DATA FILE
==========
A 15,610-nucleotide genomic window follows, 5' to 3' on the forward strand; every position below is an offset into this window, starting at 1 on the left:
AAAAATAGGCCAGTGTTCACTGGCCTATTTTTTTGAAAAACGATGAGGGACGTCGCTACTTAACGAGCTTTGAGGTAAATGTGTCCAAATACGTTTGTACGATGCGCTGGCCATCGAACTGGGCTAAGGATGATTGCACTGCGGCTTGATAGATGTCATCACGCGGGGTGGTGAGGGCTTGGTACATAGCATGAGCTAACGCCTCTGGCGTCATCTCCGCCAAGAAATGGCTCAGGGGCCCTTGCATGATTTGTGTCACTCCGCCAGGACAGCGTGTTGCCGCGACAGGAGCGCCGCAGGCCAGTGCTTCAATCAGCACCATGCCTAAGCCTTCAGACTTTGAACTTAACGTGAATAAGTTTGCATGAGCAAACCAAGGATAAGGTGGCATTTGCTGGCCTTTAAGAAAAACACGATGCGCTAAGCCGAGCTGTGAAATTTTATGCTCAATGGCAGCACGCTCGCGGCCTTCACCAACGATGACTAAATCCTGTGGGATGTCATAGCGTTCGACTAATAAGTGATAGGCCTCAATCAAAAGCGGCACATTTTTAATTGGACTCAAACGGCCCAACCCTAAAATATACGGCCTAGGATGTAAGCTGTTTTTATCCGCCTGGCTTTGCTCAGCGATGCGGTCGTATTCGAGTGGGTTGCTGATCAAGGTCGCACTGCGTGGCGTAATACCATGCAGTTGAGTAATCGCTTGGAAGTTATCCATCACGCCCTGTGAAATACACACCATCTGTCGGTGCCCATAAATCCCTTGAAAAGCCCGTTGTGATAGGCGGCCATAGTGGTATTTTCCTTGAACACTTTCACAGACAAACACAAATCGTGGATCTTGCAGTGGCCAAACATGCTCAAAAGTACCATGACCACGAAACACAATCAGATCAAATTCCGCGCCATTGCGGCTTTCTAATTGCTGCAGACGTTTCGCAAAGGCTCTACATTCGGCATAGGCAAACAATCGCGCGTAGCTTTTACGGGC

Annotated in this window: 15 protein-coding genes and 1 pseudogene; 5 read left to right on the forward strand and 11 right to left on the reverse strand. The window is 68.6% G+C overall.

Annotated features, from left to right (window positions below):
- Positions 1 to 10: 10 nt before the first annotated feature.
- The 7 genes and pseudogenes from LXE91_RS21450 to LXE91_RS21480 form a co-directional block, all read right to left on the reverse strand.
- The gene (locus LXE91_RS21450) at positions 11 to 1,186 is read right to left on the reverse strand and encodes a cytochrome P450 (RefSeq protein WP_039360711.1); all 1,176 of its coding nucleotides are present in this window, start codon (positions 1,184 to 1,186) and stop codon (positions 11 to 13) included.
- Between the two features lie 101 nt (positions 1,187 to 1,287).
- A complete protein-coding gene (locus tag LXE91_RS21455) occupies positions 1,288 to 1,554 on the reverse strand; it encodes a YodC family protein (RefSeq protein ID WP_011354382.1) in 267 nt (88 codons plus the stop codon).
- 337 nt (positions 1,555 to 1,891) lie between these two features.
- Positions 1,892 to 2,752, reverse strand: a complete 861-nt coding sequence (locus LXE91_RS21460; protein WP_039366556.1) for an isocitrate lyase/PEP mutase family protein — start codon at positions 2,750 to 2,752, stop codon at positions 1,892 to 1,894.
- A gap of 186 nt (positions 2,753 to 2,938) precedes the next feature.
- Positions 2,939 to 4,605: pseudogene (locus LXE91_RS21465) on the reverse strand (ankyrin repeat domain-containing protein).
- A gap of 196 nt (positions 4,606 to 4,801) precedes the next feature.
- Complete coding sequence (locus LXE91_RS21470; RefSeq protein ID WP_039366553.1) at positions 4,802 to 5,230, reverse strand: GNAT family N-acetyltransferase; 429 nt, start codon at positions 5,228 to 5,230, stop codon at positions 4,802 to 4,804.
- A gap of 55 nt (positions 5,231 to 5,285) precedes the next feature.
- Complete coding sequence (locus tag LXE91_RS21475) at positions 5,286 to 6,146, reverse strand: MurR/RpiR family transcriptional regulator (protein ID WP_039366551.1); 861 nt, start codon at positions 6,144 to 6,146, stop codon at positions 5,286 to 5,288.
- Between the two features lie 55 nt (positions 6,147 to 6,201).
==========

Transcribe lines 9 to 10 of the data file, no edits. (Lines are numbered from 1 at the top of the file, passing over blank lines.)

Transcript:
- A complete protein-coding gene (locus tag LXE91_RS21455) occupies positions 1,288 to 1,554 on the reverse strand; it encodes a YodC family protein (RefSeq protein ID WP_011354382.1) in 267 nt (88 codons plus the stop codon).
- 337 nt (positions 1,555 to 1,891) lie between these two features.